Recent years have witnessed a proliferation of attempts to apply the mathematical theory of probability to the semantics of natural language probability talk. These sorts of “probabilistic” semantics are often motivated by their ability to explain intuitions about inferences involving “likely” and “probably”—intuitions that Angelika Kratzer’s canonical semantics fails to accommodate through a semantics based solely on an ordering of worlds and a qualitative ranking of propositions. However, recent work by Wesley Holliday and Thomas Icard has been widely thought to (...)
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  • Expressivism about explanatory relevance.Josh Hunt - forthcoming - Philosophical Studies:1-27.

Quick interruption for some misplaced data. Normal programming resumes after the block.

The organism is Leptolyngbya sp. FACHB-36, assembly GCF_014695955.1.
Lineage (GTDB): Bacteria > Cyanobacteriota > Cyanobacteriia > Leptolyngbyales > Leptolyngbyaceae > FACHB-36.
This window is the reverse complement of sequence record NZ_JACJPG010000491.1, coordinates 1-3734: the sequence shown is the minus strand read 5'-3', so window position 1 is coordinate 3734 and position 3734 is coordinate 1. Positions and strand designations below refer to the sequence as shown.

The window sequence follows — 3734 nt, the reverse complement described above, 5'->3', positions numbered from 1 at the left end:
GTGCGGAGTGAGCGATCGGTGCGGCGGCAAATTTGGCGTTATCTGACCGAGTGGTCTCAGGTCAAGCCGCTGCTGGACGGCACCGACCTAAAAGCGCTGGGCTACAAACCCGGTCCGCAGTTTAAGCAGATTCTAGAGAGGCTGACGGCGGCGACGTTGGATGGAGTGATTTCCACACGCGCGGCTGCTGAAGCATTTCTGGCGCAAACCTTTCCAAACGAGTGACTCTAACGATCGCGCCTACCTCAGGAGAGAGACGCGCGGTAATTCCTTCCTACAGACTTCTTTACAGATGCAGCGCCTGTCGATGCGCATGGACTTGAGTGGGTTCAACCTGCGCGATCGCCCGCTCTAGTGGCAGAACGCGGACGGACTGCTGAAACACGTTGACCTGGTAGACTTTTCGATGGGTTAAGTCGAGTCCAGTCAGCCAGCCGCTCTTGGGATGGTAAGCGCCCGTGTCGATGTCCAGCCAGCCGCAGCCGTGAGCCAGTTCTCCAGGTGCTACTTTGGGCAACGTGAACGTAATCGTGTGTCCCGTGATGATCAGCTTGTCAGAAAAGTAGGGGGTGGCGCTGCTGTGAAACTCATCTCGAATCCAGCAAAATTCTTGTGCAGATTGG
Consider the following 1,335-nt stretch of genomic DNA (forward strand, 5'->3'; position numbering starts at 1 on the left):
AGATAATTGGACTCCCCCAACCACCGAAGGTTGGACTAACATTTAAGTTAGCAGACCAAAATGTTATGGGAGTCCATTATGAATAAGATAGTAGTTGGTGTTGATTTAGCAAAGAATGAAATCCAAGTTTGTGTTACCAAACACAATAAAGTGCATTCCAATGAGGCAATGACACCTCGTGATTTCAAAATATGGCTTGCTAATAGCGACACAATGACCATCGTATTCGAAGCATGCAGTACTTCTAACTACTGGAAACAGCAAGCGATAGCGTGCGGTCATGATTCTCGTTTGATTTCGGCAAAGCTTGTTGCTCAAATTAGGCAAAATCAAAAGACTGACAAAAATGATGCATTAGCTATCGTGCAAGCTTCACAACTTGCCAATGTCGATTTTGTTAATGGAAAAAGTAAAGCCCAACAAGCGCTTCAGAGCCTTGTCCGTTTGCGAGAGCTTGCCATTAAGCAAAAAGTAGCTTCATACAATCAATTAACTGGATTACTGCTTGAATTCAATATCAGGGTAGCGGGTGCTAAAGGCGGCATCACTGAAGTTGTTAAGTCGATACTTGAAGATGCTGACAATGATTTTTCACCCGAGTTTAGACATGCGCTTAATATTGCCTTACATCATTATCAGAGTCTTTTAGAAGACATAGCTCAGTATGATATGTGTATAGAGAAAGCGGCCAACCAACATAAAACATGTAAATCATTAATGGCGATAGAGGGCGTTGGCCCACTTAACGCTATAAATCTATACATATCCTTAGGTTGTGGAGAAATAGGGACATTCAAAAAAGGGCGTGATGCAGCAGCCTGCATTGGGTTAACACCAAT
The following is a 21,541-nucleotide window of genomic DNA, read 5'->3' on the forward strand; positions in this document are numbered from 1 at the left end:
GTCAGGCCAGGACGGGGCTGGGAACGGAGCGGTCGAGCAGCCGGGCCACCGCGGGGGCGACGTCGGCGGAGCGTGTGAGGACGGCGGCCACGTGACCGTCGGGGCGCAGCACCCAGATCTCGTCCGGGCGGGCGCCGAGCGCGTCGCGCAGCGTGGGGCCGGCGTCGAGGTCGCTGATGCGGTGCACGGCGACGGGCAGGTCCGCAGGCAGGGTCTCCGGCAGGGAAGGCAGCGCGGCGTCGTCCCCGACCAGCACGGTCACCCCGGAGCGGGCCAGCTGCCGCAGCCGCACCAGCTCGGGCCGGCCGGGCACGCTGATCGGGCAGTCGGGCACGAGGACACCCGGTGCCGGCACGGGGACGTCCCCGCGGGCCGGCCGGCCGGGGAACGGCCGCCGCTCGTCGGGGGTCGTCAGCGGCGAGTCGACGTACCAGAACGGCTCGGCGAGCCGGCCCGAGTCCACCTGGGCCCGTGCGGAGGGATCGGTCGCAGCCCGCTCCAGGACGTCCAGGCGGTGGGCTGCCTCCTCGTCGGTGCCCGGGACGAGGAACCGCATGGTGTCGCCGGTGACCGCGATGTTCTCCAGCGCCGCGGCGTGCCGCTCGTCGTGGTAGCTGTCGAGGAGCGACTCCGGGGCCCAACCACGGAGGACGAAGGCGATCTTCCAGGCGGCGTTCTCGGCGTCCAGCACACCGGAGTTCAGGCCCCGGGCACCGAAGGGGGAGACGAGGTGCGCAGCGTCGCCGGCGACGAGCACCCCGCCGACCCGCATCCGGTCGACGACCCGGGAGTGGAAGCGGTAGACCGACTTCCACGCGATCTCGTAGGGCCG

Accounts of scientific explanation disagree about what’s required for a cause, law, or other fact to be a reason why an event occurs. In short, they disagree about the conditions for explanatory relevance. Nonetheless, most accounts presuppose that claims about explanatory relevance play a descriptive role in tracking reality. By rejecting the need for this descriptivist assumption, I develop an expressivist account of explanatory relevance and explanation: to judge that an answer is explanatory is to express an attitude of being (...)
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  • A Two-Dimensional Logic for Two Paradoxes of Deontic Modality.Melissa Fusco & Alexander W. Kocurek - 2022 - Review of Symbolic Logic 15 (4):991-1022.